A new AAA survey finds three out of four drivers are afraid to ride in a vehicle that drives itself. But many in the survey would, or already have, embraced some of the technology in the overall self-driving vehicle package.

A reporter looks at a driverless car in California. (Photo by Justin Sullivan/Getty Images)

"Most Americans really are not revved up about the idea of self-driving vehicles," AAA spokesman Jim Lardear said.

Seventy-five percent say they are afraid to ride a robot, and 84 percent of those who turned thumbs down in the AAA survey cited trusting their own driving skills over the autonomous vehicle as the main reason why they would reject it.

Younger driver, however, had a different view. According to the survey, younger motorists are more likely to get into a self-driving vehicle. Lardear says baby boomers are more likely to be afraid than the younger generation of this technology.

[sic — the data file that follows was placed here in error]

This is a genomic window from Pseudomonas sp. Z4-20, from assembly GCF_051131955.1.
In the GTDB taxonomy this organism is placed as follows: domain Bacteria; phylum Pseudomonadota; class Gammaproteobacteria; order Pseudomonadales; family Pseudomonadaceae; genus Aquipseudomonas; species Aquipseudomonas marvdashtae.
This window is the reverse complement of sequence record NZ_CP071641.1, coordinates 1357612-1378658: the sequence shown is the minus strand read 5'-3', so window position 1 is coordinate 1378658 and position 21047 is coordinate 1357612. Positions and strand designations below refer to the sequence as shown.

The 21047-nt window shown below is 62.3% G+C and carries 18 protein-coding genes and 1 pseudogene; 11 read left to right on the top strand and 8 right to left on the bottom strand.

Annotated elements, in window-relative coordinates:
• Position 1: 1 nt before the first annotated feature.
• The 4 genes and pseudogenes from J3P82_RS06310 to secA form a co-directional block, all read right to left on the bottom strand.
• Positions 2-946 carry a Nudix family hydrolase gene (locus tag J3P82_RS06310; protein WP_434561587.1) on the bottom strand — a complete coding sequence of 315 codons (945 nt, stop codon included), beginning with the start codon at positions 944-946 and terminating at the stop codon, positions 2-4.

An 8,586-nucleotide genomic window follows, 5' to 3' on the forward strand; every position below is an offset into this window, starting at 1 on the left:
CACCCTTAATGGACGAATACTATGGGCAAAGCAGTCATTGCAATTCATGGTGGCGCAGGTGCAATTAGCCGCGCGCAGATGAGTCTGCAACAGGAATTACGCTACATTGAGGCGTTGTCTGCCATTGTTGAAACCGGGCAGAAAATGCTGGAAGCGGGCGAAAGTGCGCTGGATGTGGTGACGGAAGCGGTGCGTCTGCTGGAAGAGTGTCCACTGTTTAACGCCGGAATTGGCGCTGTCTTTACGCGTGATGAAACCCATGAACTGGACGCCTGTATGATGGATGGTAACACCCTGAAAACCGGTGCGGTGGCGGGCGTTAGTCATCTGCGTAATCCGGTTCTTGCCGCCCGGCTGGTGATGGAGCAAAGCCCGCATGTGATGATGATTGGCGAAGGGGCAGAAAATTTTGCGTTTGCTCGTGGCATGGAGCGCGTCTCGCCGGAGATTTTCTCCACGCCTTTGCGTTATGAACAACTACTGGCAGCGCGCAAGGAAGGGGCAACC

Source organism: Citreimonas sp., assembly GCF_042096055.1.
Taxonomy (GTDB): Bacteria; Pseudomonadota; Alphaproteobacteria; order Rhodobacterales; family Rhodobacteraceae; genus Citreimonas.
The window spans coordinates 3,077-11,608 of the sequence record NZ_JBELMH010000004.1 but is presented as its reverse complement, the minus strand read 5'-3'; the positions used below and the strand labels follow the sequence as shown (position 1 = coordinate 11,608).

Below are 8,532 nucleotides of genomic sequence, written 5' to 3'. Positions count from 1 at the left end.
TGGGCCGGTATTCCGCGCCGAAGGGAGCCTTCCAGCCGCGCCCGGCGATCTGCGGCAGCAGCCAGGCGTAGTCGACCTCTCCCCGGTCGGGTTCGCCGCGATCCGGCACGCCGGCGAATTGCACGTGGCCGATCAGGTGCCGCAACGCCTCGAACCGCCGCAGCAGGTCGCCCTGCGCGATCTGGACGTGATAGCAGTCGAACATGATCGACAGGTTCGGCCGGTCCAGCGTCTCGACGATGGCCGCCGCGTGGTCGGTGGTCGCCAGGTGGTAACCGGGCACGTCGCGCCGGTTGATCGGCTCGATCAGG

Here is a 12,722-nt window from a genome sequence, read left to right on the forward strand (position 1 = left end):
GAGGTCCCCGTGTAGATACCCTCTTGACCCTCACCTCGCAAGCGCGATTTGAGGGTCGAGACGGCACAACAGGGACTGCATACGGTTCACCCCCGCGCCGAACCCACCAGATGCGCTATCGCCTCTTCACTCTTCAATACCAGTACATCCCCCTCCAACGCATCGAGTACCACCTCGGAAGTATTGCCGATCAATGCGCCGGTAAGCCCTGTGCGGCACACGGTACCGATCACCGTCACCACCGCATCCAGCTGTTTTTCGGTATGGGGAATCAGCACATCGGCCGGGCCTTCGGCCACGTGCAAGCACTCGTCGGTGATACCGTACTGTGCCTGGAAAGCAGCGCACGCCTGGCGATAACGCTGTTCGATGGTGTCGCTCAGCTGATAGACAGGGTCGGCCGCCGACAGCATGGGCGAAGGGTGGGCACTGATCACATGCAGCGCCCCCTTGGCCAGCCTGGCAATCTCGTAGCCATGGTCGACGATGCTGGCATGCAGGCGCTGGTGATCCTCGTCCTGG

"As motorists and drivers get more experienced with this technology, they are going to be much more willing to take it on," he said.

But conversely, Lardear says, "people who have been driving all of their lives, I think are going to have a little bit more difficulty in turning over the wheel than the younger generation, which is used to automation, and used to technology."

One of the more interesting aspects of the survey is the fact that many respondents said they like some of the features incorporated into autonomous vehicles. Lardear says some of those elements, such as auto parking, lane-keeping assist and emergency braking, are already in some higher-end vehicles. In addition, 61 percent in the survey said they want one of those features on their next vehicle, but on the other side of that, almost 40 percent said that they were either undecided or reluctant to purchase these newer driving and safety aids.

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